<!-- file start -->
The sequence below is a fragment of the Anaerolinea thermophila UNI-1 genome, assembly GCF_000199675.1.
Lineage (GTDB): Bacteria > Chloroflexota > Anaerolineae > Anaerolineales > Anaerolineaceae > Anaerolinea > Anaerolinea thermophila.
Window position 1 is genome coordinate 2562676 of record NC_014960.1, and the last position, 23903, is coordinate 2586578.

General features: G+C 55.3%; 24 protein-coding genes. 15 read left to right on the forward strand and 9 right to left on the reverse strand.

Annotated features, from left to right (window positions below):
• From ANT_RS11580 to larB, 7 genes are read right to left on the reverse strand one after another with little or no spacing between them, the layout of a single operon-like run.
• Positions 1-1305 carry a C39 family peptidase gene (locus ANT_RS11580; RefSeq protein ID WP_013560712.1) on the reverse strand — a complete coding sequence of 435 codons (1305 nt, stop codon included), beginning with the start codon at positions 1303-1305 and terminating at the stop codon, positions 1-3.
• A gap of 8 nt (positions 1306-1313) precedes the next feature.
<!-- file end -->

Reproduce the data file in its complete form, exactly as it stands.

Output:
The sequence below is a fragment of the Anaerolinea thermophila UNI-1 genome, assembly GCF_000199675.1.
Lineage (GTDB): Bacteria > Chloroflexota > Anaerolineae > Anaerolineales > Anaerolineaceae > Anaerolinea > Anaerolinea thermophila.
Window position 1 is genome coordinate 2562676 of record NC_014960.1, and the last position, 23903, is coordinate 2586578.

General features: G+C 55.3%; 24 protein-coding genes. 15 read left to right on the forward strand and 9 right to left on the reverse strand.

Annotated features, from left to right (window positions below):
• From ANT_RS11580 to larB, 7 genes are read right to left on the reverse strand one after another with little or no spacing between them, the layout of a single operon-like run.
• Positions 1-1305 carry a C39 family peptidase gene (locus ANT_RS11580; RefSeq protein ID WP_013560712.1) on the reverse strand — a complete coding sequence of 435 codons (1305 nt, stop codon included), beginning with the start codon at positions 1303-1305 and terminating at the stop codon, positions 1-3.
• A gap of 8 nt (positions 1306-1313) precedes the next feature.